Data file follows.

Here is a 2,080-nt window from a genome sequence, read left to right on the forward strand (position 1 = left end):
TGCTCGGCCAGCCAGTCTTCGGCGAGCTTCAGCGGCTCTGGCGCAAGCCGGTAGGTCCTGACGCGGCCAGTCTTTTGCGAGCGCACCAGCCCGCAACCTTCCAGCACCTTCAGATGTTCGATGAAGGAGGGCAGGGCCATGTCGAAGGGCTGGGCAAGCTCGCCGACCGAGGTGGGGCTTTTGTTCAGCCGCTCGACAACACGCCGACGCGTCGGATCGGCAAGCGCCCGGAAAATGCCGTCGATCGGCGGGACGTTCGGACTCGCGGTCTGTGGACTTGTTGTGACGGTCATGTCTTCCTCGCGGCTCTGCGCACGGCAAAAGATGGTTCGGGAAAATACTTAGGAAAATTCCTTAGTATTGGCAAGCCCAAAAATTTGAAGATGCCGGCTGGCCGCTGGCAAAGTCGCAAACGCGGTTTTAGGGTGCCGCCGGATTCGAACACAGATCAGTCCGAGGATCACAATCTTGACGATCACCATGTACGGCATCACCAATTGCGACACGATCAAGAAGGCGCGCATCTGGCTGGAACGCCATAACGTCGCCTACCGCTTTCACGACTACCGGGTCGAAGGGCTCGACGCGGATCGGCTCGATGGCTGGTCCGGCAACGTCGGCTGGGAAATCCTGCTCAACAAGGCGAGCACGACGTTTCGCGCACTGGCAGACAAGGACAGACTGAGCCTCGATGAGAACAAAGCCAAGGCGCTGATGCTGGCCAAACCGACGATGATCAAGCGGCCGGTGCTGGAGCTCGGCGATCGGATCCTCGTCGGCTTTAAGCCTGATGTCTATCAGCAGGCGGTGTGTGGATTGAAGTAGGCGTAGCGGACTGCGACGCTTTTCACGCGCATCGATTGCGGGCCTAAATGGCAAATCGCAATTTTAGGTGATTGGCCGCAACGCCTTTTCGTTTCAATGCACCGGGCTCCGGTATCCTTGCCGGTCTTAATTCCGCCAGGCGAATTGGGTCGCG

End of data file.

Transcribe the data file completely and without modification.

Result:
Here is a 2,080-nt window from a genome sequence, read left to right on the forward strand (position 1 = left end):
TGCTCGGCCAGCCAGTCTTCGGCGAGCTTCAGCGGCTCTGGCGCAAGCCGGTAGGTCCTGACGCGGCCAGTCTTTTGCGAGCGCACCAGCCCGCAACCTTCCAGCACCTTCAGATGTTCGATGAAGGAGGGCAGGGCCATGTCGAAGGGCTGGGCAAGCTCGCCGACCGAGGTGGGGCTTTTGTTCAGCCGCTCGACAACACGCCGACGCGTCGGATCGGCAAGCGCCCGGAAAATGCCGTCGATCGGCGGGACGTTCGGACTCGCGGTCTGTGGACTTGTTGTGACGGTCATGTCTTCCTCGCGGCTCTGCGCACGGCAAAAGATGGTTCGGGAAAATACTTAGGAAAATTCCTTAGTATTGGCAAGCCCAAAAATTTGAAGATGCCGGCTGGCCGCTGGCAAAGTCGCAAACGCGGTTTTAGGGTGCCGCCGGATTCGAACACAGATCAGTCCGAGGATCACAATCTTGACGATCACCATGTACGGCATCACCAATTGCGACACGATCAAGAAGGCGCGCATCTGGCTGGAACGCCATAACGTCGCCTACCGCTTTCACGACTACCGGGTCGAAGGGCTCGACGCGGATCGGCTCGATGGCTGGTCCGGCAACGTCGGCTGGGAAATCCTGCTCAACAAGGCGAGCACGACGTTTCGCGCACTGGCAGACAAGGACAGACTGAGCCTCGATGAGAACAAAGCCAAGGCGCTGATGCTGGCCAAACCGACGATGATCAAGCGGCCGGTGCTGGAGCTCGGCGATCGGATCCTCGTCGGCTTTAAGCCTGATGTCTATCAGCAGGCGGTGTGTGGATTGAAGTAGGCGTAGCGGACTGCGACGCTTTTCACGCGCATCGATTGCGGGCCTAAATGGCAAATCGCAATTTTAGGTGATTGGCCGCAACGCCTTTTCGTTTCAATGCACCGGGCTCCGGTATCCTTGCCGGTCTTAATTCCGCCAGGCGAATTGGGTCGCG